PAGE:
Malaysia A ‘New Dictatorship’ Under Najib: Ex-Deputy Prime Minister

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Malaysia A ‘New Dictatorship’ Under Najib: Ex-Deputy Prime Minister

Muhyiddin Yassin warns of the rise of a new dictatorship and the collapse of democratic institutions in the country.

Malaysia’s ousted deputy prime minister warned Saturday that the country is witnessing the rise of a new dictatorship and the collapse of democratic institutions.

Muhyiddin Yassin, who had been sacked from the cabinet last year after making comments critical of Malaysian prime minister Najib Razak related to the 1MDB scandal, was also suspended Friday as the ruling party’s deputy president by its highest decision-making body.

On Saturday, in a statement on Facebook written in Malay, the country’s national language, Muhyiddin hit out at Najib and the failure of his leadership of Malaysia. Muhyiddin alleged that Najib had undermined the country’s institutions – including the police, the Attorney General’s office, the central bank, and the anti-corruption commission – while also further consolidating power through draconian acts like the new National Security Council bill, as well as the suspension of Malaysian newspapers.

“In the face of public outrage at his leadership, Najib is using all the power that he has to suppress the voice of the opposition and silence his critics. We are really witnessing the collapse of democratic institutions and the emergence of a new dictatorship,” he warned.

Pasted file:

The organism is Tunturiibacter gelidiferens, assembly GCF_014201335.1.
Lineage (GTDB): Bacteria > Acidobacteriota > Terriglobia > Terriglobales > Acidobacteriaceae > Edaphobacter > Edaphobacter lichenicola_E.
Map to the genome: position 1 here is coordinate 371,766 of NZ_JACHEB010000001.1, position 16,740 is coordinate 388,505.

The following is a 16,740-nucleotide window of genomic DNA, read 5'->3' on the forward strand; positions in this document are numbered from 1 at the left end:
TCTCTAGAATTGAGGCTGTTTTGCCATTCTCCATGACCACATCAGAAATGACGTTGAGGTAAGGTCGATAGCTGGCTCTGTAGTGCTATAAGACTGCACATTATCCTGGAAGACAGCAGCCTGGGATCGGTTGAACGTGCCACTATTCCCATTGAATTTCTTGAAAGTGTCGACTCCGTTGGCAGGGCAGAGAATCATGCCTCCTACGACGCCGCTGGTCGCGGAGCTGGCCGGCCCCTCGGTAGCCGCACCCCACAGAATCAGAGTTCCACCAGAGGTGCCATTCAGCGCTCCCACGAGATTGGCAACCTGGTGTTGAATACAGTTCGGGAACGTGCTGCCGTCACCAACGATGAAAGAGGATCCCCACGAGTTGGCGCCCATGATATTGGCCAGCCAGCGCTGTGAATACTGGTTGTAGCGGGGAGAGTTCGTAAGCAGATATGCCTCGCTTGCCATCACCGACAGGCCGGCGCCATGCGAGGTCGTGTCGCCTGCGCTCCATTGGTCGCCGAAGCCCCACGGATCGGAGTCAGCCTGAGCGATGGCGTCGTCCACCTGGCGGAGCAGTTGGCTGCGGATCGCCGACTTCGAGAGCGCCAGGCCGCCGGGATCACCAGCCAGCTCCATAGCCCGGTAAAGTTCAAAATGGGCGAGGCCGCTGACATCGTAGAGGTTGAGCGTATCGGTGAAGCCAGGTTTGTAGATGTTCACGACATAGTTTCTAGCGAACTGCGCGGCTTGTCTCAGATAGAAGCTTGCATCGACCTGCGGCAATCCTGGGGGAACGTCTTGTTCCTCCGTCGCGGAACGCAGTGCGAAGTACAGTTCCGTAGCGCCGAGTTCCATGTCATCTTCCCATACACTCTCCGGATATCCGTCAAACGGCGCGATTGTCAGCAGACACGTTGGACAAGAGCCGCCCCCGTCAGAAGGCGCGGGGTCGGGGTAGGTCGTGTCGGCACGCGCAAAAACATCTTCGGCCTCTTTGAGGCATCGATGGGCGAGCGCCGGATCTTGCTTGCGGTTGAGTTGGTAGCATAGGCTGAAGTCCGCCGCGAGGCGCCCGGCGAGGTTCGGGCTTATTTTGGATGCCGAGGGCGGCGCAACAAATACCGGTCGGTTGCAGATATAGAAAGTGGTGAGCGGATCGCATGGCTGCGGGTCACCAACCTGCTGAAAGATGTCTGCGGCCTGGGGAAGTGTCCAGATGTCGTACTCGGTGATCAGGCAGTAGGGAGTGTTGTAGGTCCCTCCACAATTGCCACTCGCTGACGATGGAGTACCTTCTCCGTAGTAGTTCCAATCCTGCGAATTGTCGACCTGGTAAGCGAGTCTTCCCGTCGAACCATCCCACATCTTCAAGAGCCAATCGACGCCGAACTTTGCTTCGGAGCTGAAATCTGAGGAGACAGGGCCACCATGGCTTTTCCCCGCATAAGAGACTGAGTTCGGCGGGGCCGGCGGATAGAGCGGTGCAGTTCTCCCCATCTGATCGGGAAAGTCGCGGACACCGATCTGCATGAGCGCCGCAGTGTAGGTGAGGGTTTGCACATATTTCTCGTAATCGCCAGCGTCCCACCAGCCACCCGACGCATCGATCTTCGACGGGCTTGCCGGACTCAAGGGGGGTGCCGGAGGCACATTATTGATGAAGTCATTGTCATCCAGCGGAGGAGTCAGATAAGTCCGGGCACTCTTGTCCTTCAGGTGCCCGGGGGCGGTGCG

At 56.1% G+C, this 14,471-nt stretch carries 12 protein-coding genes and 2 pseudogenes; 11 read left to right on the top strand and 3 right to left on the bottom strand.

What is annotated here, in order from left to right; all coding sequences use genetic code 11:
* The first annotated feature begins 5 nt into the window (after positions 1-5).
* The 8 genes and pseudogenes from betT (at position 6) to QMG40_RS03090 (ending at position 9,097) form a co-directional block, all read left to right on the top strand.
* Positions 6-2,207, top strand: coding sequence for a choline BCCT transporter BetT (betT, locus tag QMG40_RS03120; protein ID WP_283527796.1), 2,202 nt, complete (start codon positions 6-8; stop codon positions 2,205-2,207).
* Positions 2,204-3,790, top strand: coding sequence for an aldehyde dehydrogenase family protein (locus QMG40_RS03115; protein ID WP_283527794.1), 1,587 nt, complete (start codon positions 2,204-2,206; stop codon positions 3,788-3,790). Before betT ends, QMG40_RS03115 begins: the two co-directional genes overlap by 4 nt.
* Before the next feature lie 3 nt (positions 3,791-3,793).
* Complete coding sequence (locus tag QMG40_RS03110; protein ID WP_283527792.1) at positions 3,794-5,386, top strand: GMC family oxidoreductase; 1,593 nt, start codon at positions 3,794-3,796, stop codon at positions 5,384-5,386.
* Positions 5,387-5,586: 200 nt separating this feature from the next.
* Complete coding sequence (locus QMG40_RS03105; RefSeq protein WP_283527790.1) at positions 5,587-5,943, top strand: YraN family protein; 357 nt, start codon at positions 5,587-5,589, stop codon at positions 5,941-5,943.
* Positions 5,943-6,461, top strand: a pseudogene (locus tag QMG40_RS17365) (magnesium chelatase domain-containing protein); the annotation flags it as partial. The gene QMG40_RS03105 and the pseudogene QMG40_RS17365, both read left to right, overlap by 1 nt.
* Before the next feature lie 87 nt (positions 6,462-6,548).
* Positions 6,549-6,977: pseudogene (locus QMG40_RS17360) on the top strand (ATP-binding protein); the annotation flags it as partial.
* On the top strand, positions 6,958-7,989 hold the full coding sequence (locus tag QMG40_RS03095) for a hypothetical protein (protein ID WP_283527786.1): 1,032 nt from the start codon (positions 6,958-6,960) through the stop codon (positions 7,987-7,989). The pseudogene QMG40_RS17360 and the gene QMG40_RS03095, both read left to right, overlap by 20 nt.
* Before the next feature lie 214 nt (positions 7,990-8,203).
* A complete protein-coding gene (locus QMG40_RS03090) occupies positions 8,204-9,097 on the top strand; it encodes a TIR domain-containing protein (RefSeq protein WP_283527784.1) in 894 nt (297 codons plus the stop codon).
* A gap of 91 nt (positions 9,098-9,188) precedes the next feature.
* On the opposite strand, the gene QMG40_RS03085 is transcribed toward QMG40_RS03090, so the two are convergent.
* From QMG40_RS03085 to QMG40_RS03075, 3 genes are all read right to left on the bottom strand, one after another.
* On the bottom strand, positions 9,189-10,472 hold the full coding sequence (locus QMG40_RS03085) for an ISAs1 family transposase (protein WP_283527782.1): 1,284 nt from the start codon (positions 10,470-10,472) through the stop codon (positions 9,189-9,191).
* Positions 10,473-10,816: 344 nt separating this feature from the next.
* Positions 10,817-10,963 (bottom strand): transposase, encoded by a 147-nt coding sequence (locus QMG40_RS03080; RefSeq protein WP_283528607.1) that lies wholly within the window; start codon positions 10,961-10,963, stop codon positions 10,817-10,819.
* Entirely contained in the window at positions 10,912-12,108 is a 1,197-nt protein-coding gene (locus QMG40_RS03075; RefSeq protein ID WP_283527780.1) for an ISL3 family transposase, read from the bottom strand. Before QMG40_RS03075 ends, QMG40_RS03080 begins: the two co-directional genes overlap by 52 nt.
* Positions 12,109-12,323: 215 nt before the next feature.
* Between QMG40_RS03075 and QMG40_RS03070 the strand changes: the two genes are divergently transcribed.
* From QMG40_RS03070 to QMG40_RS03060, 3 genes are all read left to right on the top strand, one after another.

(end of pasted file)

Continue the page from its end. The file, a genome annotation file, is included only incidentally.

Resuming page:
Muhyiddin’s statement came just a day after former Malaysian Prime Minister Mahathir Mohamad, now one of Najib’s fiercest critics, said Malaysia was heading towards becoming a dictatorship like North Korea after the Malaysian Communications and Multimedia Commission (MCMC) blocked access to online news portal The Malaysian Insider.

Apart from hitting out at Najib, Muhyiddin also rejected the unanimous decision Friday by the United Malays National Organization (UMNO) Supreme Council to relieve him of his deputy president post for failing in his duty to support and assist the prime minister. He said he had never neglected his responsibilities, and that he had only rebuked Najib for his involvement in the 1MDB scandal because he believed that the premier was mistakenly acting against the interest of the party and he had an obligation to speak out.

“Does helping the president mean supporting him blindly including defending his mistakes? I do not think so. If Najib made a mistake, then it is obligatory for me and others in UMNO to admonish him and ask him to correct his mistake for the sake of the party,” Muhyiddin said.

“If he continues to make mistakes, and everyone in UMNO defends his mistakes, the adverse effects will be felt by UMNO.”

Muhyiddin also said he had been told directly by the former Attorney General Abdul Gani Patail that there was enough evidence to prove that Najib was guilty of wrongdoing in the 1MDB scandal.

And though Muhyiddin said would not appeal the decision of the UMNO Supreme Council, the former deputy prime minister also took a moment to tell Malaysians to demand change, including Najib’s resignation.

“If we want to see Malaysia return to being a respected country and for the people to enjoy a better life, we must be willing to work together to demand change. This involves not only calling for the prime minister to step down, but rejecting political institutions that have failed to meet the aspirations of the people,” he said.